Maine’s Early Learning and Development Standards (MELDS)
Maine’s Early Learning and Development Standards (MELDS) replaces the State of Maine Early Childhood Learning Guidelines (MELG), 2005, and serves as a guide for all early childhood educators’ efforts to improve professional practice and programs for young children from the age of three until kindergarten entrance. To read the full report, view the MELDS PDF file.
MELDS outlines the following guiding principles and essential practices:
- All children are born learners and the quality of the environments in which children spend time affects what and how they learn.
- Nurturing relationships are essential to promote healthy social emotional development.
- Families are children’s first teachers and essential partners in education.
- Children learn through play and active experiences that cross all areas of development.
- Development and learning are rooted in culture and supported by family.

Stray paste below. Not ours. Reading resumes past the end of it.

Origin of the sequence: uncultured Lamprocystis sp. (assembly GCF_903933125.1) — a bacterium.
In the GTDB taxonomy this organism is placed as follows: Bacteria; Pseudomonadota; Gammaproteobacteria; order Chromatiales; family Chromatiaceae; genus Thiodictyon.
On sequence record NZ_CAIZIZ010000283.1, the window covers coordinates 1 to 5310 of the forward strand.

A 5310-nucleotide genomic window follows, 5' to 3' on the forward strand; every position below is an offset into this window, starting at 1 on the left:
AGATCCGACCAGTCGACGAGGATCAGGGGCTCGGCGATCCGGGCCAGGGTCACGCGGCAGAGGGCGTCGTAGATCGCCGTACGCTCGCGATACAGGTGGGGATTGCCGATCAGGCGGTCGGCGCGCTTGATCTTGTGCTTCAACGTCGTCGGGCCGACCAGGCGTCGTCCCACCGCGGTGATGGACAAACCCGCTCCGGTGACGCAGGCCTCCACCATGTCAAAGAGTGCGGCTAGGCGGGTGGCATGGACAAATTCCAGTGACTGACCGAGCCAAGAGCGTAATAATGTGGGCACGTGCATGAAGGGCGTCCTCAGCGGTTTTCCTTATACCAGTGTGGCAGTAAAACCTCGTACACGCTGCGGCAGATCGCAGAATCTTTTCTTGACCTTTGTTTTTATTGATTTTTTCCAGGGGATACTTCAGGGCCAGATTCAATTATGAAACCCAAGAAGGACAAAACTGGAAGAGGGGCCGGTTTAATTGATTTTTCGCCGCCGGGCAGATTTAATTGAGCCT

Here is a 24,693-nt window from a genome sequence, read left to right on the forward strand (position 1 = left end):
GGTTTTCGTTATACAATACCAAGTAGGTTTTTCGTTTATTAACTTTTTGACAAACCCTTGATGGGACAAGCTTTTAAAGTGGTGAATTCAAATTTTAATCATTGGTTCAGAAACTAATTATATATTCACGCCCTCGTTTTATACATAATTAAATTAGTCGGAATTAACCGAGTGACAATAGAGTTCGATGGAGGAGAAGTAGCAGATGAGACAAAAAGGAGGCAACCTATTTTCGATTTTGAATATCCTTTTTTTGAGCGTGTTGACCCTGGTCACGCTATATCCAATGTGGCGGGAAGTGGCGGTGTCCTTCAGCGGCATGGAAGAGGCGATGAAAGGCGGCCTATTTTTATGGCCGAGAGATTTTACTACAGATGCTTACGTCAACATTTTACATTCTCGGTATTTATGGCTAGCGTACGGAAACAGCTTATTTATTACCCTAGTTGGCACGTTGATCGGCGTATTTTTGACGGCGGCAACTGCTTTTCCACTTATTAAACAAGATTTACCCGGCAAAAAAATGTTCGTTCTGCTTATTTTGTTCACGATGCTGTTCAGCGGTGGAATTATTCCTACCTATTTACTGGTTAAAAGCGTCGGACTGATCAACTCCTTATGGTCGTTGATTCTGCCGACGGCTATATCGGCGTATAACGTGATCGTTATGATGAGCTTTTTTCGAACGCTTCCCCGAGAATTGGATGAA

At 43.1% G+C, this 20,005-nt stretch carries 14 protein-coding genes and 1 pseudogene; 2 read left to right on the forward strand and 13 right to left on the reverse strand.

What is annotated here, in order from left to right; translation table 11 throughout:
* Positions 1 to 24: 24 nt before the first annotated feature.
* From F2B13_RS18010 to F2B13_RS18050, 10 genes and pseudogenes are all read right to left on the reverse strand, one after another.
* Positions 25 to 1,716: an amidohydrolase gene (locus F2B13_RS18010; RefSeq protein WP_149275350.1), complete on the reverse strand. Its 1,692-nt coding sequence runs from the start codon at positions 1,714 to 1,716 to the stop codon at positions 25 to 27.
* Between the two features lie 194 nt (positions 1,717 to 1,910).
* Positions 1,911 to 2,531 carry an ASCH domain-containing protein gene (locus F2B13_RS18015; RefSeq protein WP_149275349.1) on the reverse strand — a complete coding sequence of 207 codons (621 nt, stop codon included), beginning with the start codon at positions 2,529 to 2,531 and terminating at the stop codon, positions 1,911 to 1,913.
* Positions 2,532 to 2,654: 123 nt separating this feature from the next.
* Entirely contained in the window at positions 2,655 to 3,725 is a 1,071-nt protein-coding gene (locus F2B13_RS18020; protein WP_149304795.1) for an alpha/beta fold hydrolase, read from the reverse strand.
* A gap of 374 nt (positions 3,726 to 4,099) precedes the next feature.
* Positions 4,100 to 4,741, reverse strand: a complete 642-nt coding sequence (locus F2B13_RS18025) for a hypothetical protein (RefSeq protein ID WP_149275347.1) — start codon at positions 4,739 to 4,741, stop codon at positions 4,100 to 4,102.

- High quality learning experiences are related to skilled, knowledgeable, and responsive early childhood educators.
- Personalized learning for diverse learners involves providing multiple approaches to learning for each child within inclusive settings.
- Intentional planning for young children involves integrating formative assessment that guides meaningful curriculum and child outcomes.
- A collaborative approach across early care and education systems supports a continuum of learning from birth through age eight and into adulthood.
MELDS also covers school readiness and what children should know and be able to do by kindergarten entry. The standards also covers students with disabilities, English language learners, social and emotional development, organization of a preschool, language literacy, testing, writing skills, and more. To read more about MELDS, view the MELDS PDF file.
The crosswalk aligns the Teaching Strategies GOLD assessment (TSG) and the Maine Early Learning and Development Standards (MELDS). The alignment covers social and emotional development, building relationships with adults, respecting similarities and differences, approaches to learning, curiosity, engagement and persistence, reflection and problem-solving, content areas such as literacy and visual arts, integration of knowledge, and more. To read the full crosswalk, view the PDF file.
Early Childhood Specialist
Maine Department of Education